Tuesday, Jan. 23, 1940

Segundo-Daily Reminder - 1940_Page_024

Had several conferences w Carag, Cunanan, [illegible] Richards.

Had hot words w Col Garcia whom I accused w high handedness re report of board. He submitted report without my signature, Valdes approved report without seeing my minority report. Garcia is determined to railroad selection of Laconico who is son in law Mrs. Alano, who is wife Rep. Alano, who is husband of Mrs. Alano who is the cousin to Sec Vargas, who is husband of Mrs. Vargas who is supposed to be aunt of Mrs. Garcia who is the wife of Col Garcia.

After these hot words I went to see Lim who went with me to Valdes. Valdes too is in this deal. No reason why V can not change his approval.

The way Garcia handles this business make him unfit for any position of responsibility in this army.

Reception at Mal. for Consular Corps. A very beautiful park across Mal. Why should [illegible] be a guest at Mal.


April 8, 1936

At sea, playing bridge en route to Zamboanga, where on arrival went that evening to dinner with Mr. and Mrs. Joe Cooley. Very pleasant. Quezon had a little dinner dance on board the Arayat for the Karagdags and Alanos. At 1:30 that night I was driven out of bed by mosquitoes and met Quezon walking restlessly around the deck. We talked for an hour or so; and discussed his advantages as Chief Executive over all of his predecessors, because he is the only one of us who has really known his own people. He laughed and said he always prefaced his interviews with Filipinos by saying “Now, I’m not an American Governor General–I’m a Filipino so tell me the truth!” He said he was not indispensible as many told him; that he knew at least four Filipinos who were capable of carrying on.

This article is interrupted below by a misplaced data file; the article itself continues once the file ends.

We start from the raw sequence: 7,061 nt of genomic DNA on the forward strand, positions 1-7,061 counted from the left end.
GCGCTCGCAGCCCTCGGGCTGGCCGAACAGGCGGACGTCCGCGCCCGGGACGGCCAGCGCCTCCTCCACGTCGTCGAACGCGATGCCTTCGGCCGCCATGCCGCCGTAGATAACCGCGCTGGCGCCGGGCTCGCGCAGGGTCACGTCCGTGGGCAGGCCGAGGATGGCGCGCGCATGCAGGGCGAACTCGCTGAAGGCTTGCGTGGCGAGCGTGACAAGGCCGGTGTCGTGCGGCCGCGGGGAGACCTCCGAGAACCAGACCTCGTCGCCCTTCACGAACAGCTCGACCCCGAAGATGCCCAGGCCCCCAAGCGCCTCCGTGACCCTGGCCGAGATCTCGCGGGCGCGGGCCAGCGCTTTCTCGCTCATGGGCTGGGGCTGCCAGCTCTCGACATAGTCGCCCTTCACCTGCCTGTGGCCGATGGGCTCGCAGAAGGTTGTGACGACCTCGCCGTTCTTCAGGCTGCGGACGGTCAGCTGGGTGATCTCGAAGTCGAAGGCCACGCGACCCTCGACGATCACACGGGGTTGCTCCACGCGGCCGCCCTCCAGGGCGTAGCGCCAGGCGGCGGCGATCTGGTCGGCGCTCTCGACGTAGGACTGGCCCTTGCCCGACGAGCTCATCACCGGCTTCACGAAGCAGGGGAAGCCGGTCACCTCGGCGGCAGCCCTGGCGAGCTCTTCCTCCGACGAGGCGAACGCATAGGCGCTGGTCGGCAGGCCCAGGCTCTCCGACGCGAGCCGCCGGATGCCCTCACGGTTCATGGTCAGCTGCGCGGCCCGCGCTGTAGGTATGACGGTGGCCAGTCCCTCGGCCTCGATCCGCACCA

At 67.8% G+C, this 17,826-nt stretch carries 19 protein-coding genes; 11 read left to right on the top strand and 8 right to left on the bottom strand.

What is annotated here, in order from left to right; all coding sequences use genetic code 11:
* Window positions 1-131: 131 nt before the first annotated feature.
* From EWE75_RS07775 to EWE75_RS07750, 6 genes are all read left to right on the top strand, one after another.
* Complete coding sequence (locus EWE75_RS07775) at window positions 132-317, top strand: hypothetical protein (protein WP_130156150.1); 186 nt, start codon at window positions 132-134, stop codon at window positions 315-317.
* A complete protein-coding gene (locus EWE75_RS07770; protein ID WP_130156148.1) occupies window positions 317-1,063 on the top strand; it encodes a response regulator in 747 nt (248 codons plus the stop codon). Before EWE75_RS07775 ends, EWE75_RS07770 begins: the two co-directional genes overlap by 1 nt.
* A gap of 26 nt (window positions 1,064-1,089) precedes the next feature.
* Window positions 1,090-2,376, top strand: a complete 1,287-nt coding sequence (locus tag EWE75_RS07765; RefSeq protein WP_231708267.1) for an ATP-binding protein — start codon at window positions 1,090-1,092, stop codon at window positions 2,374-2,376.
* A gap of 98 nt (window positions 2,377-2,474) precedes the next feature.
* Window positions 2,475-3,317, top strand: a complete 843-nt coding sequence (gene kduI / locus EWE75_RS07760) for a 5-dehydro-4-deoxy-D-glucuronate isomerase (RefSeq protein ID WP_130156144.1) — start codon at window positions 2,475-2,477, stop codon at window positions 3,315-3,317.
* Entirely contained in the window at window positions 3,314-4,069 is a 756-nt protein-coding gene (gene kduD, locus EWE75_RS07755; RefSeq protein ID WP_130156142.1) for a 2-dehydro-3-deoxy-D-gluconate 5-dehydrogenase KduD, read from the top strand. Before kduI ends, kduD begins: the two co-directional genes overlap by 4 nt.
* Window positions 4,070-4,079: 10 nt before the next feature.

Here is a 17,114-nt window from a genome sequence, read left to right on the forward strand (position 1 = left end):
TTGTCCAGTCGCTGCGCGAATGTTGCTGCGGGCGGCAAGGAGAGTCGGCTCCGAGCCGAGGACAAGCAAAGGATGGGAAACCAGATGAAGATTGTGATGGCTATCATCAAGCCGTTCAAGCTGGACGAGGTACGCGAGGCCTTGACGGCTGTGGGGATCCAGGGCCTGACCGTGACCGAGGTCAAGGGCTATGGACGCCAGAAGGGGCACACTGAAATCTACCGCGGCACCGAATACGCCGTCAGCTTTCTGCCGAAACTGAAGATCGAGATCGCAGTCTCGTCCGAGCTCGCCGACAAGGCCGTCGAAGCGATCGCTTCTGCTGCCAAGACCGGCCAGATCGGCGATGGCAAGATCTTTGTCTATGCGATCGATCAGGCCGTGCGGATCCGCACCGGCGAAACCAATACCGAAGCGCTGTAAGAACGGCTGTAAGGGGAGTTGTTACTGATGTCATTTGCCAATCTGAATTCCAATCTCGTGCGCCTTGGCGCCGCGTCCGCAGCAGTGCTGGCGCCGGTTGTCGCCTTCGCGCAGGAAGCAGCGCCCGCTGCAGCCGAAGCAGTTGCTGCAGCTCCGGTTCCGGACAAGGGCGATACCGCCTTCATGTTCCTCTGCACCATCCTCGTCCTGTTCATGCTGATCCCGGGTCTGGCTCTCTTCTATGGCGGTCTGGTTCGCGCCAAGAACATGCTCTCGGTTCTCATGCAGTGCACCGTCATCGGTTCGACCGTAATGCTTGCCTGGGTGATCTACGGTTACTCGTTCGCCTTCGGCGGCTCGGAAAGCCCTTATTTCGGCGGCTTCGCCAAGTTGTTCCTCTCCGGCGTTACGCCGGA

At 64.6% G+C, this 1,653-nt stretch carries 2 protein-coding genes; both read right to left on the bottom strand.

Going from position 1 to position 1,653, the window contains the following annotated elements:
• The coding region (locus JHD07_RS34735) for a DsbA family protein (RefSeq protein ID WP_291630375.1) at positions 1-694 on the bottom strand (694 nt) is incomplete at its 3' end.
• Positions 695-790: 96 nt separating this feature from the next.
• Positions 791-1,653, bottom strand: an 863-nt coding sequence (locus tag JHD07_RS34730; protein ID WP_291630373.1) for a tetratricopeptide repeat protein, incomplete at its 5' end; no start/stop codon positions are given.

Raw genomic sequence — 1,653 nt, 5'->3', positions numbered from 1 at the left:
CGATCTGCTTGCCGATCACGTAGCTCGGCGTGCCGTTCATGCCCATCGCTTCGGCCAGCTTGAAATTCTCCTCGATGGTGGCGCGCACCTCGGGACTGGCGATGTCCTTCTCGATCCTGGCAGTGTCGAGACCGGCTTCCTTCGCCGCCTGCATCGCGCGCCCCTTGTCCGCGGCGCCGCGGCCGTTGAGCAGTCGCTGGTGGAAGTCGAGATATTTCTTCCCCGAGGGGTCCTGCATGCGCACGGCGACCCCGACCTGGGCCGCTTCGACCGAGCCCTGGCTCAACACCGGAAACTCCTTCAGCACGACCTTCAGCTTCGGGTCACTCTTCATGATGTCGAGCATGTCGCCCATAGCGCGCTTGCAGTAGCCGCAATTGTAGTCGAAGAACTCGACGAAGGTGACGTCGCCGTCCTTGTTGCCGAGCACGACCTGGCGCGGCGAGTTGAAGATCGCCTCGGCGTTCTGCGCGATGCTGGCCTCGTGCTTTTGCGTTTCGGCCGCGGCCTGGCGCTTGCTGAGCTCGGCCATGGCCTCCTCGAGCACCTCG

He then gave his impressions of American Presidents he had known in the past; T. Roosevelt impressed him by his vigour and likeableness; Taft by his sympathy and amiability; Coolidge was a small and dull man, and even his questions about the Philippines were foolish. As soon as Quezon read of the Lincolnian scene of Coolidge taking the oath of office before his father in the simple home under the lamp, he saw the beginning of a great and probably successful press campaign by “the interests”; Governor Forbes told him then that Coolidge would be a second Lincoln; “but (said Quezon) I never did think much of Forbes’ brains.” Told me more of Stimson and remarked how rough he was, but honest; they quarreled nearly every day, but never let the public know of it. Quezon felt respect and affection for him.